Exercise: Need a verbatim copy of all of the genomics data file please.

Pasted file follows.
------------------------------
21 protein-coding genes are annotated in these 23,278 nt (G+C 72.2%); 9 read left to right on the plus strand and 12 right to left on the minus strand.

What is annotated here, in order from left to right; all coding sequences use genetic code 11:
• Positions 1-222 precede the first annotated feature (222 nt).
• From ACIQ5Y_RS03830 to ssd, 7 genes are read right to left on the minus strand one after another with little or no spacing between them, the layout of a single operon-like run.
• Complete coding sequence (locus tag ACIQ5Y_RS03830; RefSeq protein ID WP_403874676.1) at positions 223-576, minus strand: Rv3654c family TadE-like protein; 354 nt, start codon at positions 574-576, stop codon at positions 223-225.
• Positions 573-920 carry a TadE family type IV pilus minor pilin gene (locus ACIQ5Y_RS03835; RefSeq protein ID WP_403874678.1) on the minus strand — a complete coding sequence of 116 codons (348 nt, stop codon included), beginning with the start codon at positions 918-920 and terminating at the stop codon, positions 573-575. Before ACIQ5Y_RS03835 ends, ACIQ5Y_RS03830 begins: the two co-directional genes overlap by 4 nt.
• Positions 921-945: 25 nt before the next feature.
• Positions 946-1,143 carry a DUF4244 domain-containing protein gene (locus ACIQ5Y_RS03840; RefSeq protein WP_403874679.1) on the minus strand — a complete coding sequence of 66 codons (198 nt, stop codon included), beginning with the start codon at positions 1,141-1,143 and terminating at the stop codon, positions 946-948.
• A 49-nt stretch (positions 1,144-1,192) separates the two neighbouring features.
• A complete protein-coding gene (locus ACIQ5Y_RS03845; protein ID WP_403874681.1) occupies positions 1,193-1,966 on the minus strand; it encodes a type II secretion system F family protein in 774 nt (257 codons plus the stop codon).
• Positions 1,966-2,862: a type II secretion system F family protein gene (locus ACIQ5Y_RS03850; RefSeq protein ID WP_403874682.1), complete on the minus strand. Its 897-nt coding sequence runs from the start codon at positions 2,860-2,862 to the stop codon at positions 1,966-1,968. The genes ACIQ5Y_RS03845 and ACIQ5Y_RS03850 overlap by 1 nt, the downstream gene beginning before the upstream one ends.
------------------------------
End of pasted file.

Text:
21 protein-coding genes are annotated in these 23,278 nt (G+C 72.2%); 9 read left to right on the plus strand and 12 right to left on the minus strand.

What is annotated here, in order from left to right; all coding sequences use genetic code 11:
• Positions 1-222 precede the first annotated feature (222 nt).
• From ACIQ5Y_RS03830 to ssd, 7 genes are read right to left on the minus strand one after another with little or no spacing between them, the layout of a single operon-like run.
• Complete coding sequence (locus tag ACIQ5Y_RS03830; RefSeq protein ID WP_403874676.1) at positions 223-576, minus strand: Rv3654c family TadE-like protein; 354 nt, start codon at positions 574-576, stop codon at positions 223-225.
• Positions 573-920 carry a TadE family type IV pilus minor pilin gene (locus ACIQ5Y_RS03835; RefSeq protein ID WP_403874678.1) on the minus strand — a complete coding sequence of 116 codons (348 nt, stop codon included), beginning with the start codon at positions 918-920 and terminating at the stop codon, positions 573-575. Before ACIQ5Y_RS03835 ends, ACIQ5Y_RS03830 begins: the two co-directional genes overlap by 4 nt.
• Positions 921-945: 25 nt before the next feature.
• Positions 946-1,143 carry a DUF4244 domain-containing protein gene (locus ACIQ5Y_RS03840; RefSeq protein WP_403874679.1) on the minus strand — a complete coding sequence of 66 codons (198 nt, stop codon included), beginning with the start codon at positions 1,141-1,143 and terminating at the stop codon, positions 946-948.
• A 49-nt stretch (positions 1,144-1,192) separates the two neighbouring features.
• A complete protein-coding gene (locus ACIQ5Y_RS03845; protein ID WP_403874681.1) occupies positions 1,193-1,966 on the minus strand; it encodes a type II secretion system F family protein in 774 nt (257 codons plus the stop codon).
• Positions 1,966-2,862: a type II secretion system F family protein gene (locus ACIQ5Y_RS03850; RefSeq protein ID WP_403874682.1), complete on the minus strand. Its 897-nt coding sequence runs from the start codon at positions 2,860-2,862 to the stop codon at positions 1,966-1,968. The genes ACIQ5Y_RS03845 and ACIQ5Y_RS03850 overlap by 1 nt, the downstream gene beginning before the upstream one ends.